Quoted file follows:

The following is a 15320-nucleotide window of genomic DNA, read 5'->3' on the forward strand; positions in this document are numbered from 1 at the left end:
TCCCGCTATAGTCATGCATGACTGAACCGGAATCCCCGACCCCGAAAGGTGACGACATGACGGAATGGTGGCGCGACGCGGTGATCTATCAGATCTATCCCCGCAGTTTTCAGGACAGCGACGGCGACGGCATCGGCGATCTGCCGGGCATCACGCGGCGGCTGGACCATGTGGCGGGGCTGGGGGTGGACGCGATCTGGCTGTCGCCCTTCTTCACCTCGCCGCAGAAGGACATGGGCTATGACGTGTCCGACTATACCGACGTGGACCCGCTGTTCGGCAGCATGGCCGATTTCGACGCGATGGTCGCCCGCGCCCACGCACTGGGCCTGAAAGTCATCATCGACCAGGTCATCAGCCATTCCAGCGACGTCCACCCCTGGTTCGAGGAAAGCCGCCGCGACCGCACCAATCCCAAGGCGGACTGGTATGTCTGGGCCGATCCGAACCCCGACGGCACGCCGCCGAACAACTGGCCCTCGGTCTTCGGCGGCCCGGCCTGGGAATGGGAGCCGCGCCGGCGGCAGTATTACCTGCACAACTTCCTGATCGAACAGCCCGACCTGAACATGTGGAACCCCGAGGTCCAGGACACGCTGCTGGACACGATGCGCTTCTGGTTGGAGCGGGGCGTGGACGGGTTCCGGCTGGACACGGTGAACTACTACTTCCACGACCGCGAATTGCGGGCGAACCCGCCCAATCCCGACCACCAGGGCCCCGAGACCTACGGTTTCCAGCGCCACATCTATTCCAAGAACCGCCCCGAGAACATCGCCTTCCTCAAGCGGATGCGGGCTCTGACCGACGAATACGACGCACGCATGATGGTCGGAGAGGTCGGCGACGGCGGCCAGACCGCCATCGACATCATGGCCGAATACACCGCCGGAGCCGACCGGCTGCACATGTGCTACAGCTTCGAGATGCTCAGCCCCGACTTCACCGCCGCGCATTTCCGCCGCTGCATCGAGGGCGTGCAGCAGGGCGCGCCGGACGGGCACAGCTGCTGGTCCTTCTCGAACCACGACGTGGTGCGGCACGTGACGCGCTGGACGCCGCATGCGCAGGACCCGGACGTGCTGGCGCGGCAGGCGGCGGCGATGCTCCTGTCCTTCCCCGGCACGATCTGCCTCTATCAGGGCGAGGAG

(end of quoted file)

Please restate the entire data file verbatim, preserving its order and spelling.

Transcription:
The following is a 15320-nucleotide window of genomic DNA, read 5'->3' on the forward strand; positions in this document are numbered from 1 at the left end:
TCCCGCTATAGTCATGCATGACTGAACCGGAATCCCCGACCCCGAAAGGTGACGACATGACGGAATGGTGGCGCGACGCGGTGATCTATCAGATCTATCCCCGCAGTTTTCAGGACAGCGACGGCGACGGCATCGGCGATCTGCCGGGCATCACGCGGCGGCTGGACCATGTGGCGGGGCTGGGGGTGGACGCGATCTGGCTGTCGCCCTTCTTCACCTCGCCGCAGAAGGACATGGGCTATGACGTGTCCGACTATACCGACGTGGACCCGCTGTTCGGCAGCATGGCCGATTTCGACGCGATGGTCGCCCGCGCCCACGCACTGGGCCTGAAAGTCATCATCGACCAGGTCATCAGCCATTCCAGCGACGTCCACCCCTGGTTCGAGGAAAGCCGCCGCGACCGCACCAATCCCAAGGCGGACTGGTATGTCTGGGCCGATCCGAACCCCGACGGCACGCCGCCGAACAACTGGCCCTCGGTCTTCGGCGGCCCGGCCTGGGAATGGGAGCCGCGCCGGCGGCAGTATTACCTGCACAACTTCCTGATCGAACAGCCCGACCTGAACATGTGGAACCCCGAGGTCCAGGACACGCTGCTGGACACGATGCGCTTCTGGTTGGAGCGGGGCGTGGACGGGTTCCGGCTGGACACGGTGAACTACTACTTCCACGACCGCGAATTGCGGGCGAACCCGCCCAATCCCGACCACCAGGGCCCCGAGACCTACGGTTTCCAGCGCCACATCTATTCCAAGAACCGCCCCGAGAACATCGCCTTCCTCAAGCGGATGCGGGCTCTGACCGACGAATACGACGCACGCATGATGGTCGGAGAGGTCGGCGACGGCGGCCAGACCGCCATCGACATCATGGCCGAATACACCGCCGGAGCCGACCGGCTGCACATGTGCTACAGCTTCGAGATGCTCAGCCCCGACTTCACCGCCGCGCATTTCCGCCGCTGCATCGAGGGCGTGCAGCAGGGCGCGCCGGACGGGCACAGCTGCTGGTCCTTCTCGAACCACGACGTGGTGCGGCACGTGACGCGCTGGACGCCGCATGCGCAGGACCCGGACGTGCTGGCGCGGCAGGCGGCGGCGATGCTCCTGTCCTTCCCCGGCACGATCTGCCTCTATCAGGGCGAGGAG